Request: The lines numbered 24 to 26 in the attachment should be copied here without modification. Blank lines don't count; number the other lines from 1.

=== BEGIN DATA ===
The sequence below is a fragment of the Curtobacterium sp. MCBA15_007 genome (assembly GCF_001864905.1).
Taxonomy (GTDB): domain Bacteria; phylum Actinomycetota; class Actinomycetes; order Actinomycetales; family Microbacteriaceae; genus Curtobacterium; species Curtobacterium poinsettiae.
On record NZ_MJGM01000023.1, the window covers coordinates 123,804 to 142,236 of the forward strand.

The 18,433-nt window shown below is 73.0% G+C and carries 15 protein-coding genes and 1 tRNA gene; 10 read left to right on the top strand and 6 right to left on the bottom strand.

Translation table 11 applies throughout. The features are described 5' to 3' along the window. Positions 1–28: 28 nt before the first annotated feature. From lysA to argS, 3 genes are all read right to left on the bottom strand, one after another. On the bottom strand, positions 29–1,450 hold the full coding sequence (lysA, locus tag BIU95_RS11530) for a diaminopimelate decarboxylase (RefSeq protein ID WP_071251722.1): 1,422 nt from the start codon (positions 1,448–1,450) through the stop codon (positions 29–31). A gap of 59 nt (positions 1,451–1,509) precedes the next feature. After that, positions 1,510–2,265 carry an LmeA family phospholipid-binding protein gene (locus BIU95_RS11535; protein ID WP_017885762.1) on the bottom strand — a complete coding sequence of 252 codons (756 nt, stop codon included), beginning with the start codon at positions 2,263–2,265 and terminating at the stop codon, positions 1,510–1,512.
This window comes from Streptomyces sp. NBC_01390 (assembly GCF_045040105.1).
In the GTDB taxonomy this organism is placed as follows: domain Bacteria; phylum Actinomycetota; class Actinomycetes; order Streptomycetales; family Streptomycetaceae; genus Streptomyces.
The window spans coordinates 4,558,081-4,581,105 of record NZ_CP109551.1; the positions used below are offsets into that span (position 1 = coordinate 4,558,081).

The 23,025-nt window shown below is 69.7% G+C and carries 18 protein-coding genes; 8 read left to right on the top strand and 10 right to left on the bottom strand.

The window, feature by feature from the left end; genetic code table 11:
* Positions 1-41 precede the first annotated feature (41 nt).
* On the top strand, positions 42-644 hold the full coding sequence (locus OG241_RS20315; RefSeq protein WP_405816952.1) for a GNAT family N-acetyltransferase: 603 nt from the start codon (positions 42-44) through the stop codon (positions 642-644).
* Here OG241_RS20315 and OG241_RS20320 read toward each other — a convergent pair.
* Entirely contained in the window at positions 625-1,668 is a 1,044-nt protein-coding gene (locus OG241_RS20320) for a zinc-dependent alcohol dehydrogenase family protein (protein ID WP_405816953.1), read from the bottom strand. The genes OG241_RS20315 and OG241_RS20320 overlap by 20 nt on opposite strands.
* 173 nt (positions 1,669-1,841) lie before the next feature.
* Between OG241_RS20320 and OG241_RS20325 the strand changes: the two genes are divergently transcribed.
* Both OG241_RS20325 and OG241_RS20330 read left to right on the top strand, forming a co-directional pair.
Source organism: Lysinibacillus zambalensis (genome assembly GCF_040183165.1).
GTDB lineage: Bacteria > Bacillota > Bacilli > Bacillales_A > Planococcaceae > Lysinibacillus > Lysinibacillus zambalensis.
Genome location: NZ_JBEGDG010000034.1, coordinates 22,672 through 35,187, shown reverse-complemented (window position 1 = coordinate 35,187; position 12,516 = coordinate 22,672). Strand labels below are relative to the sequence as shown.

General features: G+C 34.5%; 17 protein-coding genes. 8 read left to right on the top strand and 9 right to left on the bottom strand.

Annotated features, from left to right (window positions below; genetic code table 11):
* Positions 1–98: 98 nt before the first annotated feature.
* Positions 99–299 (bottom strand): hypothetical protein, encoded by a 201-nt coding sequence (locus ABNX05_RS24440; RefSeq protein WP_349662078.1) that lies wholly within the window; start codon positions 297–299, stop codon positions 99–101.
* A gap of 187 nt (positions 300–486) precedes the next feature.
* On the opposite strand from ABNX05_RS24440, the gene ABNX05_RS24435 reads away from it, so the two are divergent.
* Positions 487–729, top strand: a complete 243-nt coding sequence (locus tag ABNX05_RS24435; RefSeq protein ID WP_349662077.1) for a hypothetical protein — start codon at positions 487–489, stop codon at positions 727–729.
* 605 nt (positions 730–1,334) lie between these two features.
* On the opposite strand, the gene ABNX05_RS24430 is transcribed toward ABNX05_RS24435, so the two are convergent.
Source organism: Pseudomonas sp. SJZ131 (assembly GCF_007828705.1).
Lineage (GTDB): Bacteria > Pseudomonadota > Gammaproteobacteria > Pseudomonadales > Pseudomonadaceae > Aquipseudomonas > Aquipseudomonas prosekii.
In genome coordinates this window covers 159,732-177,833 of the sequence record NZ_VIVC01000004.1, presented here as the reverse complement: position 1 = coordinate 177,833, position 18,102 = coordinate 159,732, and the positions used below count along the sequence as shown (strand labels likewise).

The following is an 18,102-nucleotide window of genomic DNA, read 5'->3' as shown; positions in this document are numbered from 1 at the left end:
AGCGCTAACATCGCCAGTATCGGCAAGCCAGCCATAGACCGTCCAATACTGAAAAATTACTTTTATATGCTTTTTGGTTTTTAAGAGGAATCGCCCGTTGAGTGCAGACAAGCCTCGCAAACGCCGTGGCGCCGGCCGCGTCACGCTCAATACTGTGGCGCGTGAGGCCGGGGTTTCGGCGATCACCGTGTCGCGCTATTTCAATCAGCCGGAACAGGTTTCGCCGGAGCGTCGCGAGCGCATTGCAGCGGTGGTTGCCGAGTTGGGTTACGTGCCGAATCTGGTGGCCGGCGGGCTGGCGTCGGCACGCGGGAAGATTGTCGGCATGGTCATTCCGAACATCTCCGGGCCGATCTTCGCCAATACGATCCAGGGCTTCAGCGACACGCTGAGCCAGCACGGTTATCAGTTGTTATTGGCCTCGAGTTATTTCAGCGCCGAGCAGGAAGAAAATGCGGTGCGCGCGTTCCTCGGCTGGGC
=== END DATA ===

* Positions 99–299 (bottom strand): hypothetical protein, encoded by a 201-nt coding sequence (locus ABNX05_RS24440; RefSeq protein WP_349662078.1) that lies wholly within the window; start codon positions 297–299, stop codon positions 99–101.
* A gap of 187 nt (positions 300–486) precedes the next feature.
* On the opposite strand from ABNX05_RS24440, the gene ABNX05_RS24435 reads away from it, so the two are divergent.